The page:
There's a Right Way to Clean Volcanic Ash

Roofs typically cannot stand more than four inches worth of ash.

Eruptions from Taal Volcano have turned most of Batangas into a ghost town, with thick layers of volcanic ash covering everything in sight. The entire province is currently under a state of calamity as around 11,000 people are in the danger zone, should a truly "hazardous eruption" occur. Surrounding provinces of Cavite, Laguna, Rizal, and even Bulacan have not escaped ashfall—and neither has Metro Manila.

There are many ways to safely get rid of the potentially harmful volcanic ash. According to the Department of Health, the tiny fragments could cause irritation, bronchitis-like symptoms and even injury or death. It may not look like it, but volcanic ash is much heavier than expected; it is a "mixture of rock, mineral, and glass particles," according to an article by the National Geographic, so it's best to get rid of it as soon as it's safe to venture out.

Cleaning Volcanic Ash Outside the Home


First things first, be sure to equip yourself with the proper gear. N95 masks are designed to filter out hazardous materials but if you can't get your hands on one now, you could use surgical masks, scooter masks, cloth, or the like. Just note that these will not work as well as certified N95 masks and may leave you vulnerable to hazards, according to the International Volcanic Health Hazard Network.

Both the international network and the Philippine Institute of Volcanology and Seismology advise getting rid of ash from your roofs first, as the heavy weight may cause it to cave in. The International Volcanic Health Hazard Network (IVHHN) states that most roofs "cannot support more than four inches (10 centimeters) of wet ash." Check out other reminders below:

  • Dampening volcanic ash on large surfaces (i.e. roads, yards) will help keep it from being picked up by the wind as well as make it easier to shovel away
  • Do not soak the ash as this will turn it into mud
  • Use stiff brooms to get rid of smaller patches of ash
  • Place the gathered volcanic ash into a bag and seal tight; keep it away from areas where it may cause blockage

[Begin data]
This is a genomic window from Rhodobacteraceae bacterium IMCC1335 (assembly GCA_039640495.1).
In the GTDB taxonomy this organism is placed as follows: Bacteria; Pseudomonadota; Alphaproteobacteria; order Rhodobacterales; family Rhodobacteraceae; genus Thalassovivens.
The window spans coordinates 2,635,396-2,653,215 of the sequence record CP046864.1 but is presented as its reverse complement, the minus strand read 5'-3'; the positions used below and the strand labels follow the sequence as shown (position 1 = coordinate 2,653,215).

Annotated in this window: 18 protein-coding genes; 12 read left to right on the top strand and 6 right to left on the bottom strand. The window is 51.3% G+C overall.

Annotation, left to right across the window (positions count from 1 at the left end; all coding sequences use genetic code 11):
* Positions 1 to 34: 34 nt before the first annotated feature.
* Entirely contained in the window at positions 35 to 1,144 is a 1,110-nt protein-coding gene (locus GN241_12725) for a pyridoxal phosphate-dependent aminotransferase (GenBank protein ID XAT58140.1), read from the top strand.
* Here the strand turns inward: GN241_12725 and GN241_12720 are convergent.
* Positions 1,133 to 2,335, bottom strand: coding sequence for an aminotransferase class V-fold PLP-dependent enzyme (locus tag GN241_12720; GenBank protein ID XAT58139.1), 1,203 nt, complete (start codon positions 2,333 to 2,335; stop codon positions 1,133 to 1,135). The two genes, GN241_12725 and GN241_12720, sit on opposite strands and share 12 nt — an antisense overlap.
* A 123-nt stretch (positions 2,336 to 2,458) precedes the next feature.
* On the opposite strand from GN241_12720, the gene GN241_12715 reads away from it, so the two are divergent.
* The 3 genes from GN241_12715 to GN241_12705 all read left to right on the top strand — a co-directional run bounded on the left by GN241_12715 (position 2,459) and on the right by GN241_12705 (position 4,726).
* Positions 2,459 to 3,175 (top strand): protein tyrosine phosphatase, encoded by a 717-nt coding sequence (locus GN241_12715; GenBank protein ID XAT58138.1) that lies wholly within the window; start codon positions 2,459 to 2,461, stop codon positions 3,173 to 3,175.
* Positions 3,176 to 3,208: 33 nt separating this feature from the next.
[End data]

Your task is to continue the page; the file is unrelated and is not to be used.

• Watch for advisories or mass clean-up schedules from your local government units
  • Note that volcanic ash is slippery; practice extra caution when cleaning roofs

As for vehicles, the IVHHN advises against driving in general as visibility may be affected and roads are slippery due to the ash. Do not use wipers on dry ash as this may scratch the windshield, instead, wipe it down with water and cloth every few meters.

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Cleaning Volcanic Ash Inside the Home


The IVHHN notes that, to avoid bringing in more dirt, cleaning up inside should only be done after the outside. Vacuums "equipped with high-efficiency particulate filtering systems," are also best to get rid of ash on carpets, furniture, equipment, and the like. Also, keep your mask on. Other reminders include:

  • Once again, do not sweep up dry ash! Best to use damp cloths or mops for your floors
  • If a vacuum is not available, wipe things down with a rag dampened with water and detergent
  • For clothes or ash-covered fabrics, PHIVOLCS recommends using powder detergent; don't forget to shake off dust and use lots of water
  • Pets should be brushed free of ash before being let in
  • For items with electrical components, turn off the main power supply before vacuuming or using compressed air to blow off dust
  • Check if filters for air-conditioning units, refrigerators and the like need to be replaced


This story originally appeared on

* Minor edits have been made by the editors.

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